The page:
It was inevitable that Poltergeist, the 1982 ghost story produced by Steven Spielberg and directed by Tobe Hooper, would finally get remade. Taking place in a suburban paradise at the dawn of Reagan’s America, when owning a McMansion in the ‘burbs was considered the epitome of the good life, the original film was mainly famous for transplanting the creaky haunted house premise to (then) modern day suburbia. Poltergeist was lauded for smartly updating the horror film, even though writers like Richard Matherson had been doing the very same thing (and much better) in his published fiction and through his scripts for projects like the original Twilight Zone.
I actually remember the 1982 Poltergeist best for two real-life behind the scenes stories, the first was the tragic murder of actress Dominique Dunne, who played the eldest daughter in the film, by her ex-boyfriend. The second, more prosaic controversy was whether or not Poltergeist had actually been directed by Spielberg, much like how producer Howard Hawks was rumored to have actually directed the original version of The Thing.
But as a film, the original Poltergeist was technically very well done, with spectacular ghostly effects that were impressive, and a storyline that focused on and emphasized the family as they dealt with this overwhelming supernatural threat in their own house. Despite the fact that I never found it to be very scary overall–it was more in the vein of horror-lite; a toned-down “horror film” that’s suitable for the whole family (it even had a PG rating)–it’s still an enjoyable film to watch even to this day.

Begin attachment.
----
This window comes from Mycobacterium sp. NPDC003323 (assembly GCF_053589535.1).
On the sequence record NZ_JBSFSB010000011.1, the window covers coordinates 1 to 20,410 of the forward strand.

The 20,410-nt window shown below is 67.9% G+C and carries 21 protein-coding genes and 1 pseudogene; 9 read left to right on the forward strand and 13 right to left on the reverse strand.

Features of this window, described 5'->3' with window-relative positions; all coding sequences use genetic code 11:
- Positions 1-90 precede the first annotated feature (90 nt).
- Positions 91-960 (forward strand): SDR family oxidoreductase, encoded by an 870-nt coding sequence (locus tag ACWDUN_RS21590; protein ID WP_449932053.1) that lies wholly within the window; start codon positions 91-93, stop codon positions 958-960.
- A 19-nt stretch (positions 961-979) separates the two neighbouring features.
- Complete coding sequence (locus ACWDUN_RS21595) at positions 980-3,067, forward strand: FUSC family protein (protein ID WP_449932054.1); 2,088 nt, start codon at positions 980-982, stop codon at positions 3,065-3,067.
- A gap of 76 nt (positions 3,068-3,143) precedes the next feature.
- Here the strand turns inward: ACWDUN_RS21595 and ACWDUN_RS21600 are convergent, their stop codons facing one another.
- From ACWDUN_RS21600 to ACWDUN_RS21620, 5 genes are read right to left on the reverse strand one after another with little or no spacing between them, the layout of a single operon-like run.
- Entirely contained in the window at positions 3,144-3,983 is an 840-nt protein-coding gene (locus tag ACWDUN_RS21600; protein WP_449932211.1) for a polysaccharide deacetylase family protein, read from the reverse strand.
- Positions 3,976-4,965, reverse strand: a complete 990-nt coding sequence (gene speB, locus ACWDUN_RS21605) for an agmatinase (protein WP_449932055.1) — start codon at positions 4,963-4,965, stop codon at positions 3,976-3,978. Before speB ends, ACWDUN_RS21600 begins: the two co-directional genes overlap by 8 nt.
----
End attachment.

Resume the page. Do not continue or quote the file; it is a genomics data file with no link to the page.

While the 2015 film doesn’t have the specters of any behind the scenes controversy hovering over it, there’s not much to recommend about the new version, as it’s basically a by-the-numbers remake that’s very toothless and timid. Where the original at least had some solid performances (especially Jobeth Williams in particular, who was memorable as the feisty mother who rises up to try and save her family), everyone in the remake is too bland and lifeless for you to care about them.
Another major problem (and it’s not really the fault of the remake’s filmmakers) is that Poltergeist has already been remade–just under different names. The original Paranormal Activity, along with James Wan’s fun Insidious, and his superb The Conjuring, have reintroduced 21st century audiences to the haunted house story, while deftly redefining it, and have all done a much better job in doing so. In contrast to the inspired films that I’ve mentioned, the Poltergeist remake feels lackluster and tired. It might be time to consider giving these “noisy ghosts” a rest. –SF